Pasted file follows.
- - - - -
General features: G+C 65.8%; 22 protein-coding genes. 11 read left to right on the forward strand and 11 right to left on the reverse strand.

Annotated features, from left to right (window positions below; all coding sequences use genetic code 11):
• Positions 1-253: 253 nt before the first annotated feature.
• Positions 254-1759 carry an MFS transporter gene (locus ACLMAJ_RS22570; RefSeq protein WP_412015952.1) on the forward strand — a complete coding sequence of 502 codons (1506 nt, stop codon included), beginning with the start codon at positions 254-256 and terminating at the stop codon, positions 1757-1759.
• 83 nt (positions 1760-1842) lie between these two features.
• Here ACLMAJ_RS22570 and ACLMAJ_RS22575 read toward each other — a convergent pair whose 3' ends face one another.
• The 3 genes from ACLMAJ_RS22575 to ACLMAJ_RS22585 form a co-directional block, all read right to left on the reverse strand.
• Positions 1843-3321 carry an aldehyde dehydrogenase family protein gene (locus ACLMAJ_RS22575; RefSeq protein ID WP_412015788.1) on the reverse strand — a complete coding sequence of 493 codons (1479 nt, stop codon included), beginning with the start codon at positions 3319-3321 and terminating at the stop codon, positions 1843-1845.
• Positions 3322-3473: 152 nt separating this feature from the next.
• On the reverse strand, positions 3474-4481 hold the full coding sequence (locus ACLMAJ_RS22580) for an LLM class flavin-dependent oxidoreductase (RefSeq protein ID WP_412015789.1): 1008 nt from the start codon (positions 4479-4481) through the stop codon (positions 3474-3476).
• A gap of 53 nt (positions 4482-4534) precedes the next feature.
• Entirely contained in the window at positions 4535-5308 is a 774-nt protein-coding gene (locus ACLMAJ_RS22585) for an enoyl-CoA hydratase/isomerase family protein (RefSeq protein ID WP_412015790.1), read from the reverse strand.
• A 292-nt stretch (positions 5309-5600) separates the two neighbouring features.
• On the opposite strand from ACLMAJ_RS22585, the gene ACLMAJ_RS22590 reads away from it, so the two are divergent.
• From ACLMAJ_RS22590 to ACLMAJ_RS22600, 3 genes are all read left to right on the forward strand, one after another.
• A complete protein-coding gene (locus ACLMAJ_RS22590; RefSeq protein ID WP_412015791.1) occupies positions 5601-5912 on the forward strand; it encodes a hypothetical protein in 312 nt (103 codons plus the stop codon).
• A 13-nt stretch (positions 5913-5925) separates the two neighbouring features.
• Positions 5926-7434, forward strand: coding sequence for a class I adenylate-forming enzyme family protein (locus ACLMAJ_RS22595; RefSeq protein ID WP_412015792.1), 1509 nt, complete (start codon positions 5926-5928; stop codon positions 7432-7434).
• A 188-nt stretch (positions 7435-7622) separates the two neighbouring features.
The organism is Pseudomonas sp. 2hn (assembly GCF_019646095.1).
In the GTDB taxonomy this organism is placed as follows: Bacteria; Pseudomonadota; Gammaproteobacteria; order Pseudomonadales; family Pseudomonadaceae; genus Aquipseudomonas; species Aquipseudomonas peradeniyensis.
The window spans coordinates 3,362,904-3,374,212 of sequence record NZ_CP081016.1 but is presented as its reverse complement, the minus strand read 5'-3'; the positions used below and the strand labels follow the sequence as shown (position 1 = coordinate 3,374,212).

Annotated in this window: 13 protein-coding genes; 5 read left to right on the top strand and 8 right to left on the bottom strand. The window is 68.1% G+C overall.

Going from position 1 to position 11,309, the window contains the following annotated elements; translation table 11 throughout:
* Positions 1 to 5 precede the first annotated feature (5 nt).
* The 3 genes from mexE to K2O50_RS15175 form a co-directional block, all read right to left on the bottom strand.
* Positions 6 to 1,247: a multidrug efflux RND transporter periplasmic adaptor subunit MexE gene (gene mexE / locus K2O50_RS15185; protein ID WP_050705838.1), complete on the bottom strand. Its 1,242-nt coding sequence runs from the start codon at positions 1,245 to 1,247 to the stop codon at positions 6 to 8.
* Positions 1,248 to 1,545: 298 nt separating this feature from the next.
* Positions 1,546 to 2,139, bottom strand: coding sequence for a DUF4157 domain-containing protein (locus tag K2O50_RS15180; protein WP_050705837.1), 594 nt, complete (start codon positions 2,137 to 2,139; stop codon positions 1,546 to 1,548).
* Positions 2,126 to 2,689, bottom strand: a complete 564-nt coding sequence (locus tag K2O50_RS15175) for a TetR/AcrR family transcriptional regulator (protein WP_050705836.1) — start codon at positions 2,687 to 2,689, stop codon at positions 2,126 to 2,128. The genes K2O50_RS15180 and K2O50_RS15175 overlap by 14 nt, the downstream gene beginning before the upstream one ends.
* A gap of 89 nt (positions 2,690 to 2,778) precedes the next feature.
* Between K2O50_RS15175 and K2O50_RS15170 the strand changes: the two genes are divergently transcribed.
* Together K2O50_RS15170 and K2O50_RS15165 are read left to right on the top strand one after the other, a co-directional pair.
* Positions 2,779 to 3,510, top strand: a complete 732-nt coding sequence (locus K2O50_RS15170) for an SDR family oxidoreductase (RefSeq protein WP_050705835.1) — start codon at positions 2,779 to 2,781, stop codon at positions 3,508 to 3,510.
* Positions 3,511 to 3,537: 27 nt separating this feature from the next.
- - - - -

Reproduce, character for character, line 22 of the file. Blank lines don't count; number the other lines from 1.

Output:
The window spans coordinates 3,362,904-3,374,212 of sequence record NZ_CP081016.1 but is presented as its reverse complement, the minus strand read 5'-3'; the positions used below and the strand labels follow the sequence as shown (position 1 = coordinate 3,374,212).